Ponderosa pines are not adapted to high-severity fire

And this type of fire is increasingly common in the Southwest

Regenerating Ponderosa Pine
Regenerating ponderosa pine in a high-severity burn patch, 13 years after the 2000 Pumpkin Fire. (From the Fact Sheet)

The increasing size and severity of wildfires in the Western United States may have long term effects on species composition. A Fact Sheet published this month by Northern Arizona University and the U.S. Forest Service looks at ponderosa pine regeneration in patches of high-severity areas of the 2000 Pumpkin and the 2002 Rodeo-Chediski wildfires in the Southwest. Below are excerpts from the document written by Suzanne Owen, PhD student, School of Forestry, Northern Arizona University:


Over the past three decades, wildfires in southwestern U.S. ponderosa pine (Pinus ponderosa) forests have increased in size and severity, leaving large, contiguous patches of tree mortality. Ponderosa pines evolved under fire regimes dominated by low- to moderate-severity wildfires. They are poorly adapted to regenerate in large patches of high-severity fire because they are not a sprouting species and do not have serotinous cones or long-lived soil seedbanks. Consequently, the lack of seed-producing trees in high-severity burn patches may prevent or significantly delay ponderosa pine regeneration. Previous studies have documented low ponderosa pine regeneration densities in large high-severity burn patches, but less is known about the spatial patterns of ponderosa pine regeneration and interactions with sprouting species near residual live forest edges or the interiors of high-severity burn patches.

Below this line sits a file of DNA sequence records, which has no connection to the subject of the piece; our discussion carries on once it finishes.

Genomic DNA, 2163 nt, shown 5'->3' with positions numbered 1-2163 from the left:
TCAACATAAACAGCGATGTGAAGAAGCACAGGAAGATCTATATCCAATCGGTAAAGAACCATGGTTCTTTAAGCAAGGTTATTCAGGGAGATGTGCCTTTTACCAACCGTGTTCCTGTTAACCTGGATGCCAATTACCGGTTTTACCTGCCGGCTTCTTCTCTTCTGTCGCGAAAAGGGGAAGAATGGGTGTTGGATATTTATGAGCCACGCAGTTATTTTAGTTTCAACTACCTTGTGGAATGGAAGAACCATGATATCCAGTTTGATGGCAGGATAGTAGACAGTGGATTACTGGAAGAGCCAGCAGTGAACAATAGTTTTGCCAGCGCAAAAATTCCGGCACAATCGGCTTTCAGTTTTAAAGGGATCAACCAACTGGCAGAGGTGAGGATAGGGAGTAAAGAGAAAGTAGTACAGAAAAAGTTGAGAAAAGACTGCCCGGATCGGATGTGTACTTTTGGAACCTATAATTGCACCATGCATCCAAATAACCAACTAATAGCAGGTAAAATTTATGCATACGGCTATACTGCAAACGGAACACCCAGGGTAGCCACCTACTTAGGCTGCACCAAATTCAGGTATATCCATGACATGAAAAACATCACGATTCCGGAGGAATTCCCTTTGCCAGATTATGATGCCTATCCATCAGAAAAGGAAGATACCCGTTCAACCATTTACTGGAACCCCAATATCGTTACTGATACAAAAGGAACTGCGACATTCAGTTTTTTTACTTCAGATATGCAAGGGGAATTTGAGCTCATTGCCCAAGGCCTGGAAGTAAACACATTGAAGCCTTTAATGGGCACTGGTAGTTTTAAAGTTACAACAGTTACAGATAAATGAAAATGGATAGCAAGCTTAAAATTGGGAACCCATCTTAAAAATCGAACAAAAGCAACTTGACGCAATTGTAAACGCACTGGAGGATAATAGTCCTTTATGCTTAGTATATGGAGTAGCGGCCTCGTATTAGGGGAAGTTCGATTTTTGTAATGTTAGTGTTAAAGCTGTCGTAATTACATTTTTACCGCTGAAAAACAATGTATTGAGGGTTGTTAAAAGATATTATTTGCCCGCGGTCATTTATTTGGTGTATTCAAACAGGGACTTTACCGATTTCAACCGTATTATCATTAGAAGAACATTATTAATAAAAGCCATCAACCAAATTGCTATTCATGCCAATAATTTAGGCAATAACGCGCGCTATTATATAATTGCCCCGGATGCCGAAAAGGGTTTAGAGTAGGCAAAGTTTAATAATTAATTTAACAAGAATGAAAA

• Ponderosa pines were re-establishing in all of our study plots, however regeneration densities were lower farther from forest edges.
  • Ponderosa pines seedlings were found in areas more than 980 feet from potential parent trees on all interior study plots.
  • Regenerating ponderosa pines displayed patterns of small-scale spatial aggregation in all plots, except one edge and one interior plot on the Pumpkin Fire, which displayed random distributions.
  • Dense resprouting trees dominated tree regeneration on the Rodeo-Chediski Fire, but did not influence the spatial location or height of regenerating ponderosa pine.
  • Regenerating ponderosa pine height was positively correlated with neighboring ponderosa pine densities and height.


  • Tree regeneration densities and species composition in high-severity burn patches are highly variable in different geographic locations.
  • Regeneration patterns suggest both short- and long-distance dispersal may play important roles in ponderosa pine regeneration in high-severity burn patches.
  • Ponderosa pine regeneration could be more strongly influenced by intraspecific facilitation than interspecific competition from dense sprouting species.
  • Future forest spatial patterns and composition are still unclear, but at this stage of development, these heterogeneous patches, characterized by drought-tolerant sprouting species or low pine densities, could be more resilient to climate change and severe wildfires than the overly dense ponderosa pine forests that were present before the wildfires.
  • Managers may want to use a “wait and see” approach before replanting in some areas to monitor natural regeneration over time.

Climbing trees to harvest pine cones after the Wallow Fire in Arizona